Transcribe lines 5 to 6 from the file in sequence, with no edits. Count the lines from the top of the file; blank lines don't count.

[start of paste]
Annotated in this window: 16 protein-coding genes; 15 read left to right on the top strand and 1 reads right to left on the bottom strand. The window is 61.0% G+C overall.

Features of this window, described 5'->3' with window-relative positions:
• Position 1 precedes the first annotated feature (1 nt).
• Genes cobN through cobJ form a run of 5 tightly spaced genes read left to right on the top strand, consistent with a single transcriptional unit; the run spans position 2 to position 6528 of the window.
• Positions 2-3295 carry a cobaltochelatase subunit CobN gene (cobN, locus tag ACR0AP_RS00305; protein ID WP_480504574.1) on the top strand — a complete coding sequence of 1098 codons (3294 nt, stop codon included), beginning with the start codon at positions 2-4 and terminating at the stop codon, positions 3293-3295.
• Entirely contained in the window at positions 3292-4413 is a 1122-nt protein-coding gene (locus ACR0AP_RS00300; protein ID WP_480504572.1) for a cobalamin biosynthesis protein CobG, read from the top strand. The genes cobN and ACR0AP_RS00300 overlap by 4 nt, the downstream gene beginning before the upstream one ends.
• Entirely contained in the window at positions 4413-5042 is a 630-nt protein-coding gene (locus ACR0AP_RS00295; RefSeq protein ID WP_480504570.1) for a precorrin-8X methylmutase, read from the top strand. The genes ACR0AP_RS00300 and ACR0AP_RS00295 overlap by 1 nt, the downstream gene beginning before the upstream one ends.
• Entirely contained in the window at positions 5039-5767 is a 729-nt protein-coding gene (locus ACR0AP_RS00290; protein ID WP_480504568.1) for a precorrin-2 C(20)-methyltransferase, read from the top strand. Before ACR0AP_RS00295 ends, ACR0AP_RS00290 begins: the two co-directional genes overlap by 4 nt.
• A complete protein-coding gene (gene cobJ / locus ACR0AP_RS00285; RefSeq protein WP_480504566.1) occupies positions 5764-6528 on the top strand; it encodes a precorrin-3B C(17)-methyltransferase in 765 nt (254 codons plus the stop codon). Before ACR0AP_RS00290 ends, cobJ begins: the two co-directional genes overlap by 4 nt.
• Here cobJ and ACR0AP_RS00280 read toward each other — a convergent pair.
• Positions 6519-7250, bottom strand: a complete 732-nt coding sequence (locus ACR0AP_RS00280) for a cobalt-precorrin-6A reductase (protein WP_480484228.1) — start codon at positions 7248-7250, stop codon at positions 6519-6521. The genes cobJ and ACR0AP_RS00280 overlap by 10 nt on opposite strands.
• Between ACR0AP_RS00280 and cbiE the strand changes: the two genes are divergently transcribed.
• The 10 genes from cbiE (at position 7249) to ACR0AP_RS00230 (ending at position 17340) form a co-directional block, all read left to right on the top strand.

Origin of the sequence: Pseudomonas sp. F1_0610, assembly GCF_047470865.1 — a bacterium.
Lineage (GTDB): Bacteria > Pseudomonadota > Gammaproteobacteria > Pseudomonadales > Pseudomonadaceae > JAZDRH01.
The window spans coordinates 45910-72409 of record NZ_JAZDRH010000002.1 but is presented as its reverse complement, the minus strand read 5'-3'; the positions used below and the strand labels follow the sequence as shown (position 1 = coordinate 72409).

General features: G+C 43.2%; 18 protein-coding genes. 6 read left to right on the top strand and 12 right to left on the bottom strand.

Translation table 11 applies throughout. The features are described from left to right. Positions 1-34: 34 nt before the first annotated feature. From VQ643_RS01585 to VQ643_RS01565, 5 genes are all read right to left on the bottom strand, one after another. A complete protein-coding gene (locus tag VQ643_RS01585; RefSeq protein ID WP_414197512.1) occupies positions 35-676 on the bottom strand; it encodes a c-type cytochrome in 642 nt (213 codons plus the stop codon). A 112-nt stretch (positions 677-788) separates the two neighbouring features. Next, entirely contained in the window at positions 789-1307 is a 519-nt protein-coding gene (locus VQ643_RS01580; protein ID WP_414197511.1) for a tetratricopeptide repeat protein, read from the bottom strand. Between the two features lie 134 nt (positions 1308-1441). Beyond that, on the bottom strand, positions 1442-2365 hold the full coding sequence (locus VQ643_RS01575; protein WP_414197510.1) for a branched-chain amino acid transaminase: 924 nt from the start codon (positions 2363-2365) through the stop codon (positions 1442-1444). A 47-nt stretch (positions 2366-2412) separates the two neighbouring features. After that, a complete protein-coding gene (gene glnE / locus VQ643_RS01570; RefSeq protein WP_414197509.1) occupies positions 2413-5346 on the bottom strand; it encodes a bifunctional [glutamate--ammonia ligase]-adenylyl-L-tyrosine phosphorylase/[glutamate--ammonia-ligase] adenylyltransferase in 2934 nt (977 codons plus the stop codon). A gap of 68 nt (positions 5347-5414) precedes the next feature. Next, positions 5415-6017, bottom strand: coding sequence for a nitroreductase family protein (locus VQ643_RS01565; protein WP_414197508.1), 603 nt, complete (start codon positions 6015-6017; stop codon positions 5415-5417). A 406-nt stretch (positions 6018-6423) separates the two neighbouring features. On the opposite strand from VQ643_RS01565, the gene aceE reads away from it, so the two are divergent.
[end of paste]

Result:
• Positions 2-3295 carry a cobaltochelatase subunit CobN gene (cobN, locus tag ACR0AP_RS00305; protein ID WP_480504574.1) on the top strand — a complete coding sequence of 1098 codons (3294 nt, stop codon included), beginning with the start codon at positions 2-4 and terminating at the stop codon, positions 3293-3295.
• Entirely contained in the window at positions 3292-4413 is a 1122-nt protein-coding gene (locus ACR0AP_RS00300; protein ID WP_480504572.1) for a cobalamin biosynthesis protein CobG, read from the top strand. The genes cobN and ACR0AP_RS00300 overlap by 4 nt, the downstream gene beginning before the upstream one ends.